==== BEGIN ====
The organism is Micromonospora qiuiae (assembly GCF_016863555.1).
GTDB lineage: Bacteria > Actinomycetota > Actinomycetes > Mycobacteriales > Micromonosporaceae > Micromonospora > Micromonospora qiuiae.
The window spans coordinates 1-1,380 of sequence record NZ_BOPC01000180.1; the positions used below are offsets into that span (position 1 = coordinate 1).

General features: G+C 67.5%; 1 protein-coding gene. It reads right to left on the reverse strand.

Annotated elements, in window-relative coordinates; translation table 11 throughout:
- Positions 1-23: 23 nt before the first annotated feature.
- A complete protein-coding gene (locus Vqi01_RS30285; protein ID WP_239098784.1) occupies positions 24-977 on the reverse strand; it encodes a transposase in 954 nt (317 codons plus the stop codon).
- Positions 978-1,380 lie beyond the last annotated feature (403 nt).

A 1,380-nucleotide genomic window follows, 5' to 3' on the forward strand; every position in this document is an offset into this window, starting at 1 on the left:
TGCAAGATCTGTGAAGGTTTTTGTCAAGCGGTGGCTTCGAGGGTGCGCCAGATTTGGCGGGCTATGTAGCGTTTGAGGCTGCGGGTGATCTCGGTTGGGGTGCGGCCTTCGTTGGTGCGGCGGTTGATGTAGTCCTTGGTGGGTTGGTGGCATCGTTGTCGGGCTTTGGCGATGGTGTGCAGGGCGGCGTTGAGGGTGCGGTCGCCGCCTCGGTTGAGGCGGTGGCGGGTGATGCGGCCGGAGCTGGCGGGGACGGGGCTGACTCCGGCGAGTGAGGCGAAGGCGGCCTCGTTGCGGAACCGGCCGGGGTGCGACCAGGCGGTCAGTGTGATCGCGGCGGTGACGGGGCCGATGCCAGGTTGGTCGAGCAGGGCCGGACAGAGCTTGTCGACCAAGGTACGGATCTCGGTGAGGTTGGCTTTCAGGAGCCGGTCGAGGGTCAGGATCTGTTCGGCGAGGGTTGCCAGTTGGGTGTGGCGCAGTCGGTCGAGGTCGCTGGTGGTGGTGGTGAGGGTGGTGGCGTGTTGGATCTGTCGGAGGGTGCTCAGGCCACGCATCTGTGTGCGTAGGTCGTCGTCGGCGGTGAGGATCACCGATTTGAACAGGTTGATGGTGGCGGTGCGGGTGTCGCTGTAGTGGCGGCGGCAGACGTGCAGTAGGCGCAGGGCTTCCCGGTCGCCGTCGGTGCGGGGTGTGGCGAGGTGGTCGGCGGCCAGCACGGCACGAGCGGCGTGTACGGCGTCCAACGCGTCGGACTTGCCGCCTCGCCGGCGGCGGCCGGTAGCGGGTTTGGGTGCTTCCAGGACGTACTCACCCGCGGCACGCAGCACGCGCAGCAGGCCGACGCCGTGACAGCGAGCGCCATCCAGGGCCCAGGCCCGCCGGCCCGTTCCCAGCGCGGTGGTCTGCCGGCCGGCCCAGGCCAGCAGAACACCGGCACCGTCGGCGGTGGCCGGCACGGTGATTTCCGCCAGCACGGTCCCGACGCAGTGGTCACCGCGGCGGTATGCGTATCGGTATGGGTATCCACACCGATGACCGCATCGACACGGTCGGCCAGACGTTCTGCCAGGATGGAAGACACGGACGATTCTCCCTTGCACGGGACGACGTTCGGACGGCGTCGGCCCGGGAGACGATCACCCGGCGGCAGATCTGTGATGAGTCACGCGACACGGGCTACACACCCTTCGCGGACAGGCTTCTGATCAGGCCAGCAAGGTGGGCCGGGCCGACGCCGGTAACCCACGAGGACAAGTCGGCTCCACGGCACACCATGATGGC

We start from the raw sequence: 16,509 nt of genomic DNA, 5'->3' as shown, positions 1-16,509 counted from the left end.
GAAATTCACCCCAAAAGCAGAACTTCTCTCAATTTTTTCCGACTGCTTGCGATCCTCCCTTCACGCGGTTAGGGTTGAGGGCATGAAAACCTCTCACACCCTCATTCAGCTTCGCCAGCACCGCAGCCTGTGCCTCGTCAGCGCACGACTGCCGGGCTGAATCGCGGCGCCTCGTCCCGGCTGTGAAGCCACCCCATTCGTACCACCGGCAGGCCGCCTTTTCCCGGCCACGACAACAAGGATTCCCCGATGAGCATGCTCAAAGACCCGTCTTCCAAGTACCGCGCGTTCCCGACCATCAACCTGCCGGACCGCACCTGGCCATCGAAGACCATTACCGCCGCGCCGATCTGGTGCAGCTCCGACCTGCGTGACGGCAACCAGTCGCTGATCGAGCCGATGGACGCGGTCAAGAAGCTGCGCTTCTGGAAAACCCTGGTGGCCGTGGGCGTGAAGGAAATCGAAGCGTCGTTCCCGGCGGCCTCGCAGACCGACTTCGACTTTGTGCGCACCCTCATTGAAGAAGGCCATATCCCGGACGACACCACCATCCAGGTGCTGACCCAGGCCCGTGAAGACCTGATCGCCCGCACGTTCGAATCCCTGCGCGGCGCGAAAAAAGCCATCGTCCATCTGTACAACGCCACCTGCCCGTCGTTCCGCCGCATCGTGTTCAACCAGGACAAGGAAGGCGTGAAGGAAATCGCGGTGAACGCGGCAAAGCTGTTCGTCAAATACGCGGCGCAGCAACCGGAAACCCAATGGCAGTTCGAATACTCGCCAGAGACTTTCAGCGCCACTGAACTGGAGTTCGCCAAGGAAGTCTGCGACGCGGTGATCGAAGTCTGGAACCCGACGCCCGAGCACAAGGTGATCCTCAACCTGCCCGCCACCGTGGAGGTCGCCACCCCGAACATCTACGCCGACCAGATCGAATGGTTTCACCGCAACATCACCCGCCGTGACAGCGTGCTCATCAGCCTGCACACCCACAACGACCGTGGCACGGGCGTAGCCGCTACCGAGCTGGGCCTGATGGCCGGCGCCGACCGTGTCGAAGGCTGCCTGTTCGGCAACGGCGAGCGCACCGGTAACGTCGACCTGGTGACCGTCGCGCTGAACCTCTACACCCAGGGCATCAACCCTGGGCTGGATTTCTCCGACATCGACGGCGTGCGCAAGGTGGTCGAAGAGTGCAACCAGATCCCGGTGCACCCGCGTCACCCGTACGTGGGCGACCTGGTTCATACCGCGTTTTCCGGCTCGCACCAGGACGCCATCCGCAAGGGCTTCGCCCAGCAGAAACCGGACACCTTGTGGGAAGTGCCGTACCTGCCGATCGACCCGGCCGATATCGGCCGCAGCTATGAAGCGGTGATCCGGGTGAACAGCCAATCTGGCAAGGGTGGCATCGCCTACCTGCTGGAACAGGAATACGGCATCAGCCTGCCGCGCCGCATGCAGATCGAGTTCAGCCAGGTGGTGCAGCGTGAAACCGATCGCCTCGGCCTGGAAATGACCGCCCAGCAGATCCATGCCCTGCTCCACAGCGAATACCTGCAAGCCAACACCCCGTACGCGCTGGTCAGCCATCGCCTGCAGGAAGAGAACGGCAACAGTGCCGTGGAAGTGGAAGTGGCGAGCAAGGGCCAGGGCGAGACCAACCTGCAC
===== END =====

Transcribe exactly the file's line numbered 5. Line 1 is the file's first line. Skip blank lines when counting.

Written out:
Annotated elements, in window-relative coordinates; translation table 11 throughout: